Wednesday, December 2, 2015

The Statistician as Data Action Hero

"If our goal as a field is to use data to solve problems, then we need to move away from exclusive dependence on data models and adopt a more diverse set of tools."
Leo Breiman

Breiman ends the opening abstract of his "manifesto" to the statistical community with the above call to action. As a statistics professor at Berkeley, he was not an outsider.

Unfortunately, the warning was not heeded and now statistics laments with the President of the American Statistical Association asking "Aren't We Data Science?". Interestingly, one of the comments objects to a suggestion in this editorial that statisticians ought to learn R.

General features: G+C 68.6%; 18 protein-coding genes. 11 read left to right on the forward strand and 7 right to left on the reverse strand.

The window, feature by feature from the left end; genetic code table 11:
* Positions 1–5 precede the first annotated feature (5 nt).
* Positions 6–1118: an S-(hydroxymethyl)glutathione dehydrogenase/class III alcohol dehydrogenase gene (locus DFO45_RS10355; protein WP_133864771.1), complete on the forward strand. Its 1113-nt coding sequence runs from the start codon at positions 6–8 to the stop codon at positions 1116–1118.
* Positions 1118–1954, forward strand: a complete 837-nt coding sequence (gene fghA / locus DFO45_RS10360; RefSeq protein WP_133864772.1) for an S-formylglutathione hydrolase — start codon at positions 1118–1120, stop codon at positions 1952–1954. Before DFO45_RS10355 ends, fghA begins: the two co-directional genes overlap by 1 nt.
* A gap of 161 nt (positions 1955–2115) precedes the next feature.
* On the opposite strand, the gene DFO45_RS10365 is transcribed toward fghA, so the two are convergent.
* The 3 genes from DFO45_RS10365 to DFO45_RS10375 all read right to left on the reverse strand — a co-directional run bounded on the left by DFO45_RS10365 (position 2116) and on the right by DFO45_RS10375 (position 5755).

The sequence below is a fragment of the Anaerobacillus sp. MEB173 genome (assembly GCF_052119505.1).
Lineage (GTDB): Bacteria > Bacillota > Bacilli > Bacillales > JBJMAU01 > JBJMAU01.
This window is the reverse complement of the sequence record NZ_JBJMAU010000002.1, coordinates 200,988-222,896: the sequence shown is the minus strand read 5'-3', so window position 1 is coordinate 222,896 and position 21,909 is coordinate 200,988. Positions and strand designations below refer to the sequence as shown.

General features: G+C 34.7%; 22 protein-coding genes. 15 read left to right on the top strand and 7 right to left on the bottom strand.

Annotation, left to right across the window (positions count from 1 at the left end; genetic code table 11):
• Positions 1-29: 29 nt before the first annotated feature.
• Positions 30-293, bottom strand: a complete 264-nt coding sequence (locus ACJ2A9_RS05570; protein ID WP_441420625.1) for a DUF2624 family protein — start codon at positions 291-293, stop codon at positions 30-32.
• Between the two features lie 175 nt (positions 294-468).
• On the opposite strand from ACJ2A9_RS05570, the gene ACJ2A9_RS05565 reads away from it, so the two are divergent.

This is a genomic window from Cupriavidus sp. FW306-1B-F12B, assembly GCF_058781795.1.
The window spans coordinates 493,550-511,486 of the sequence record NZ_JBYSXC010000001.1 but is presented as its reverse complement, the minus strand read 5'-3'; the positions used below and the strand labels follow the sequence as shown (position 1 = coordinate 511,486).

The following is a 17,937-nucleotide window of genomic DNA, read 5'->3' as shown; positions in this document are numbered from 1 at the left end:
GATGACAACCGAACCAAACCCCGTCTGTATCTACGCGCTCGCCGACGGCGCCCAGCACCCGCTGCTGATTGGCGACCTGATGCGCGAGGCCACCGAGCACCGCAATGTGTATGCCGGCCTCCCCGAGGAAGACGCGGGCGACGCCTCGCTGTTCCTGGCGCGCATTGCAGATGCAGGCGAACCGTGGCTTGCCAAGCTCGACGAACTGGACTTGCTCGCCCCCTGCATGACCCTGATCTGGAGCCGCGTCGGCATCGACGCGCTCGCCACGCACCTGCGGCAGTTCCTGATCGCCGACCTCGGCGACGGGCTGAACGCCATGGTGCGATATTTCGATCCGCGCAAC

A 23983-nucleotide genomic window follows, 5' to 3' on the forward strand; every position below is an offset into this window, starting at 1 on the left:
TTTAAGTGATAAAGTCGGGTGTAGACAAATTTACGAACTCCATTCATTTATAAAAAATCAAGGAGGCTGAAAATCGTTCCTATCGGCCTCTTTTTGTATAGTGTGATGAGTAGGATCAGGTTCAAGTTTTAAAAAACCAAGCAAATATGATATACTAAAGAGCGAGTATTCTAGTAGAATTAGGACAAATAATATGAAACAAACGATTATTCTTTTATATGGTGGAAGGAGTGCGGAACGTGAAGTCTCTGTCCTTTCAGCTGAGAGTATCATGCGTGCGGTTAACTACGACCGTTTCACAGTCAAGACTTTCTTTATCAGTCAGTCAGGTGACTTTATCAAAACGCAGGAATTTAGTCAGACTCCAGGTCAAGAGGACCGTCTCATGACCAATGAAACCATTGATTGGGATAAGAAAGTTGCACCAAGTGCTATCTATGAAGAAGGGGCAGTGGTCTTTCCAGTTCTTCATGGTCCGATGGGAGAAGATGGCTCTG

Clearly, someone has missed the point. It is not what you call yourself, who signs your paycheck, or the size of your data sets. It is your openness to disruptive innovation and your desire to make a difference. R provides the interface that makes this possible.

Breiman states it well at the end of an interview from 2001,
So I think if I were advising a young person today, I would have some reservations about advising him or her to go into statistics, but probably, in the end, I would say, “Take statistics, but remember that the great adventure of statistics is in gathering and using data to solve interesting and important real world problems.”


  1. I would contend that modern data scientists are akin to jazz musicians. Applied research is part science and part art. We must have the skills to read and anticipate our audience, the facility to "play" with many instruments (e.g., R, SQL) and many rhythms (e.g., data mining, causal/structural models), and the disciplined creativity to blend it and share it well (visualization).

  2. I would encourage you to look at the 2015 American Statistical Association Statement on the Role of Statistics in Data Science: